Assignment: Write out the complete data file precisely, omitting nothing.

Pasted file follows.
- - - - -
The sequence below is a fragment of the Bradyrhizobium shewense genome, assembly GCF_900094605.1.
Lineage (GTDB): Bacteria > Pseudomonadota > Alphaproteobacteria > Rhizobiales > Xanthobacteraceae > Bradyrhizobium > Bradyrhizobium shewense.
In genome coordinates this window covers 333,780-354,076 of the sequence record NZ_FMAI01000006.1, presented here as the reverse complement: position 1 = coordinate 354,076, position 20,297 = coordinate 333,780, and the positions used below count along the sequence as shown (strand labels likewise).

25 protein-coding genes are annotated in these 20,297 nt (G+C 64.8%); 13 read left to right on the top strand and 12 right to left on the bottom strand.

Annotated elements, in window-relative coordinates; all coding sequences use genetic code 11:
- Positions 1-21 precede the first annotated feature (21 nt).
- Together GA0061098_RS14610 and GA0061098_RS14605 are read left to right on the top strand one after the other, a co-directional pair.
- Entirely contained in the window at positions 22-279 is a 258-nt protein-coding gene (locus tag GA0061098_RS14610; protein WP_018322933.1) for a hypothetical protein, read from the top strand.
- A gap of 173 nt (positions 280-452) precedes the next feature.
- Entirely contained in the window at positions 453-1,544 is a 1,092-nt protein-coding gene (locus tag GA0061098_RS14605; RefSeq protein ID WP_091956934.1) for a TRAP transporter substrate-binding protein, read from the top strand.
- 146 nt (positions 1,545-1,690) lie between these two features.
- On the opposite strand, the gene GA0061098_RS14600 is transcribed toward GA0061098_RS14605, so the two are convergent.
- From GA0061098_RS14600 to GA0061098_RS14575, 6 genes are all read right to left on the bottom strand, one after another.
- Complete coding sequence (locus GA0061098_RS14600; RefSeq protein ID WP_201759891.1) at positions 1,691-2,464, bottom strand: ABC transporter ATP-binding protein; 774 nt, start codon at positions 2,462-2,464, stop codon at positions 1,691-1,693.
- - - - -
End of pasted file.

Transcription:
The sequence below is a fragment of the Bradyrhizobium shewense genome, assembly GCF_900094605.1.
Lineage (GTDB): Bacteria > Pseudomonadota > Alphaproteobacteria > Rhizobiales > Xanthobacteraceae > Bradyrhizobium > Bradyrhizobium shewense.
In genome coordinates this window covers 333,780-354,076 of the sequence record NZ_FMAI01000006.1, presented here as the reverse complement: position 1 = coordinate 354,076, position 20,297 = coordinate 333,780, and the positions used below count along the sequence as shown (strand labels likewise).

25 protein-coding genes are annotated in these 20,297 nt (G+C 64.8%); 13 read left to right on the top strand and 12 right to left on the bottom strand.

Annotated elements, in window-relative coordinates; all coding sequences use genetic code 11:
- Positions 1-21 precede the first annotated feature (21 nt).
- Together GA0061098_RS14610 and GA0061098_RS14605 are read left to right on the top strand one after the other, a co-directional pair.
- Entirely contained in the window at positions 22-279 is a 258-nt protein-coding gene (locus tag GA0061098_RS14610; protein WP_018322933.1) for a hypothetical protein, read from the top strand.
- A gap of 173 nt (positions 280-452) precedes the next feature.
- Entirely contained in the window at positions 453-1,544 is a 1,092-nt protein-coding gene (locus tag GA0061098_RS14605; RefSeq protein ID WP_091956934.1) for a TRAP transporter substrate-binding protein, read from the top strand.
- 146 nt (positions 1,545-1,690) lie between these two features.
- On the opposite strand, the gene GA0061098_RS14600 is transcribed toward GA0061098_RS14605, so the two are convergent.
- From GA0061098_RS14600 to GA0061098_RS14575, 6 genes are all read right to left on the bottom strand, one after another.
- Complete coding sequence (locus GA0061098_RS14600; RefSeq protein ID WP_201759891.1) at positions 1,691-2,464, bottom strand: ABC transporter ATP-binding protein; 774 nt, start codon at positions 2,462-2,464, stop codon at positions 1,691-1,693.